• http://sheattack.com/members/Nia/ Nia Pierce

      Yup, you gotta have tough skin lol. Thank God I have it. At any rate, I understand both sides.

  • http://sheattack.com/members/dreamsmithjane/ Jane

    I see things are off to a good start around here. :) I’m sorry. Some people don’t like facts getting in the way of their worldview.

    • http://sheattack.com/members/qthornton/ Quaisha A. Thornton

      Well said Jane! :D

  • http://sheattack.com/members/chaoscat/ Timothy

    I personally think the More Diverse Devs in General would be very good Because it would bring new Views and Ideas into Games! Then Maybe there would be Innovative games coming out on a more Regular Bases! Different Genders, and Backgrounds are things I believe the game industries could Really benefit from! Fresh Blood, and all that! AS to how People View Girls in Gaming I never under Stood it!

    • http://sheattack.com/members/qthornton/ Quaisha A. Thornton

      I totally agree!!

  • http://sheattack.com/members/goldultima/ GoldUltima

    As a general rule, men should never speak on women’s issues or vice versa because neither can ever really understand how the other feels. One just needs to accept that the other has issues and not spend so much time measuring out who has what worse, but just try to help eachother as best we can.

    • http://sheattack.com/members/chaoscat/ Timothy

      thats a very good point, but in some cases men actually have some EXP in some of these women’s problems! such as I actually have some EXP dealing with how guys Treat women/girls in online video games! This is, because I often was mistaken as A girl online, because of my user Name! Its not fun at all!

    • http://sheattack.com/members/ragingnucleus/ Bob Johnson

      I disagree with you on this one. Both men and women are equally qualified to speak on and discuss each others issues, especially when both are affected by them. Saying that a man will never understand a woman’s issue because he’s a man (or vice versa) is ridiculous. We are all humans with some degree of empathy (or at least I hope so), and I think that putting a fence up on gender issues just reinforces the divide. Speaking about one gender’s issue with both sides of the story is healthy discussion.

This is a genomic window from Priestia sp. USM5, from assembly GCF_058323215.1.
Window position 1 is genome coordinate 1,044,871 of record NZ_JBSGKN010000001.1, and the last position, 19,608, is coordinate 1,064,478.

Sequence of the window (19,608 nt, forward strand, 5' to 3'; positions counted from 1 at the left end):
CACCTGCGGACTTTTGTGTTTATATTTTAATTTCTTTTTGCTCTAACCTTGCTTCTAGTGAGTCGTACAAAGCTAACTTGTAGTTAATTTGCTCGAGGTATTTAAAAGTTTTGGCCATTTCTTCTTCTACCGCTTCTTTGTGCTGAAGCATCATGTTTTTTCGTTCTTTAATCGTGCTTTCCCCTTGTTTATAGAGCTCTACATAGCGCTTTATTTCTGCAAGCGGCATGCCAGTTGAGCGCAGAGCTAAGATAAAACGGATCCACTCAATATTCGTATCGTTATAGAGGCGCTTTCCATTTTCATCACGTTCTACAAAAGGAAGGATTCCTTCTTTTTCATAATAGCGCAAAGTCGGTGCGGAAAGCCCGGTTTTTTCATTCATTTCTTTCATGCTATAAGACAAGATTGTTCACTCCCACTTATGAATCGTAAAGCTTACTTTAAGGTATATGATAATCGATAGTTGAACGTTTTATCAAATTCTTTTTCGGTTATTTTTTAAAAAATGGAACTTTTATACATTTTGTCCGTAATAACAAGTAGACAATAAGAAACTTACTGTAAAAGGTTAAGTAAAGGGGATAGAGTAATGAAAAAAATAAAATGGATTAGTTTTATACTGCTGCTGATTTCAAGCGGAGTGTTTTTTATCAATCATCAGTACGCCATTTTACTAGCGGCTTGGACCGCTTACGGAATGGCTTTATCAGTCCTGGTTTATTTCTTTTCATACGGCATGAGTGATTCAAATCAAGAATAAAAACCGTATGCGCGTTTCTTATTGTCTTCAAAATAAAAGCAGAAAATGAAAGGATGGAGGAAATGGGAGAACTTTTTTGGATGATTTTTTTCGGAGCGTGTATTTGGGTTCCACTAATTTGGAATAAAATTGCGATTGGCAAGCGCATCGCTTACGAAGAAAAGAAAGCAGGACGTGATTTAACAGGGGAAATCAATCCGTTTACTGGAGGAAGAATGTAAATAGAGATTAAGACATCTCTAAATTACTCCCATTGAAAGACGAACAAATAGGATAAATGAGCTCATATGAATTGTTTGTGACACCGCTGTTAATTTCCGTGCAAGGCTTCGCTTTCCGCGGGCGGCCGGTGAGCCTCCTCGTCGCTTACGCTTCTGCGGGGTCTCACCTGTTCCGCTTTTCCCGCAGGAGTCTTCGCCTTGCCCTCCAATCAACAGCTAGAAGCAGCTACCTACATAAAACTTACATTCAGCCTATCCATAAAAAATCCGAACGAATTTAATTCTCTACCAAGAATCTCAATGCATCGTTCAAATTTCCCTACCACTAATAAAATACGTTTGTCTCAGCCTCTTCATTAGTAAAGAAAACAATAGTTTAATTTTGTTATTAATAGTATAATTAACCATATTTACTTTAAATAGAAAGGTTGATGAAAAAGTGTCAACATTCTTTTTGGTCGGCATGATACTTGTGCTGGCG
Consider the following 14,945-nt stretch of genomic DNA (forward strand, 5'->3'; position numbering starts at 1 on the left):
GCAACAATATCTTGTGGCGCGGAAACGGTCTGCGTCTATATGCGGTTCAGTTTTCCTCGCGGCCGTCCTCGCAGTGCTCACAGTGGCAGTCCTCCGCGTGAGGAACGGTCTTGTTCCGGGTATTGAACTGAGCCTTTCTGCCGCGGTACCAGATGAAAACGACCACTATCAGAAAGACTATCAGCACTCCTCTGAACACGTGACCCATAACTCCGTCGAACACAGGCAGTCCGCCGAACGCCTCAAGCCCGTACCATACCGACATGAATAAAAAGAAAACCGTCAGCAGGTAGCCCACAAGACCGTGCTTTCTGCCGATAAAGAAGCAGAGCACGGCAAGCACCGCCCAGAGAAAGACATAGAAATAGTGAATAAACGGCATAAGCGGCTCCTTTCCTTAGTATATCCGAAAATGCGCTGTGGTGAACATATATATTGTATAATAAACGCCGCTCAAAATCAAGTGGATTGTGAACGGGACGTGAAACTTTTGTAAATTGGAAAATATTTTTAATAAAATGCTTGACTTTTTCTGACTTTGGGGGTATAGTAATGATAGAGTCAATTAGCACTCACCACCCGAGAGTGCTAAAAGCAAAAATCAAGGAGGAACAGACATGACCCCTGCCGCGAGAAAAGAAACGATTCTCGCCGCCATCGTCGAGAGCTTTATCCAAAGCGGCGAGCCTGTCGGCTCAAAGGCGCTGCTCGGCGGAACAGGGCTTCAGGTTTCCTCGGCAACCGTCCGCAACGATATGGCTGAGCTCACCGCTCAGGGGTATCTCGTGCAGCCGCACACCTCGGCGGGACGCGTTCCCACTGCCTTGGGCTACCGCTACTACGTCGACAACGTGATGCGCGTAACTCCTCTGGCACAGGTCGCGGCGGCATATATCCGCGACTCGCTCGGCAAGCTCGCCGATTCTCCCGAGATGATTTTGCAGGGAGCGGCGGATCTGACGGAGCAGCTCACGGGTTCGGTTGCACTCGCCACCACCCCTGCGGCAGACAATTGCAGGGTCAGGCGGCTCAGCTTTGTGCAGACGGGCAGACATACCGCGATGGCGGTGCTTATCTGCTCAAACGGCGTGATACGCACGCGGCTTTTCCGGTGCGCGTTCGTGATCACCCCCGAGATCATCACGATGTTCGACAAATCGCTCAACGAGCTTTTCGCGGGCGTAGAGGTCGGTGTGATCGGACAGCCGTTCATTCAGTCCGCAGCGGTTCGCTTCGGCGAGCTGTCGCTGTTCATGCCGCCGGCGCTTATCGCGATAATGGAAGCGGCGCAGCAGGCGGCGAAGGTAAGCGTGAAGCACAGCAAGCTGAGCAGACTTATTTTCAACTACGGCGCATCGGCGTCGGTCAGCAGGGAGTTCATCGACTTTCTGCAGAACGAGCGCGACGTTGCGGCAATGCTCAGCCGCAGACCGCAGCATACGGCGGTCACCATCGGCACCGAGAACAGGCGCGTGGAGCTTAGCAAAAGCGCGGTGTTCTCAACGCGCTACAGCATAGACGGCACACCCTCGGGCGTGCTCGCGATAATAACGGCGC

• http://sheattack.com/members/goldultima/ GoldUltima

        I really don’t think you can equate empathy to understanding. If anything I’d say that would belittle someone’s personal struggles to say you have true understanding just because you imagine what it’s like. I don’t think a man is really capable of truely understanding the hardships and pressures of society that women deal with on a day to day basis. That’s why arguments like the ones the article is talking about happen. They don’t truely understand the scale of the problem, but they think they do based off mere supposition. It’s why womens concerns are cast aside so easily as non-issues. It’s like the difference between being told about someone being burned alive and actually being burned alive. You can’t truely comprehent the magnatude of it just through observation. You can have empathy, but not understanding and there’s a wide gap between the two.

      • http://sheattack.com/members/qthornton/ Quaisha A. Thornton

        I agree that speaking from both sides of the discussion is healthy, however since the beginning of human history, men and women have issues that they share together and they both separately have issues. A man simply cannot fathom some issues women go through no matter how much they want to or talk about it. And a woman simply cannot fathom some issues men go through no matter how much conversation there is. Firstly, our brains and bodies act differently and second EACH PERSON has their own experience, wisdom, advice, no two people are the same anyway. So to say that a human can FULLY understand another human being is not understanding nature at all. Everything and everyone are unpredictable even occasionally.

        But I promote healthy discussions and rational thoughts all the way! People may not fully understand some issues but it can be worked through, satisfying both parties of that they really need.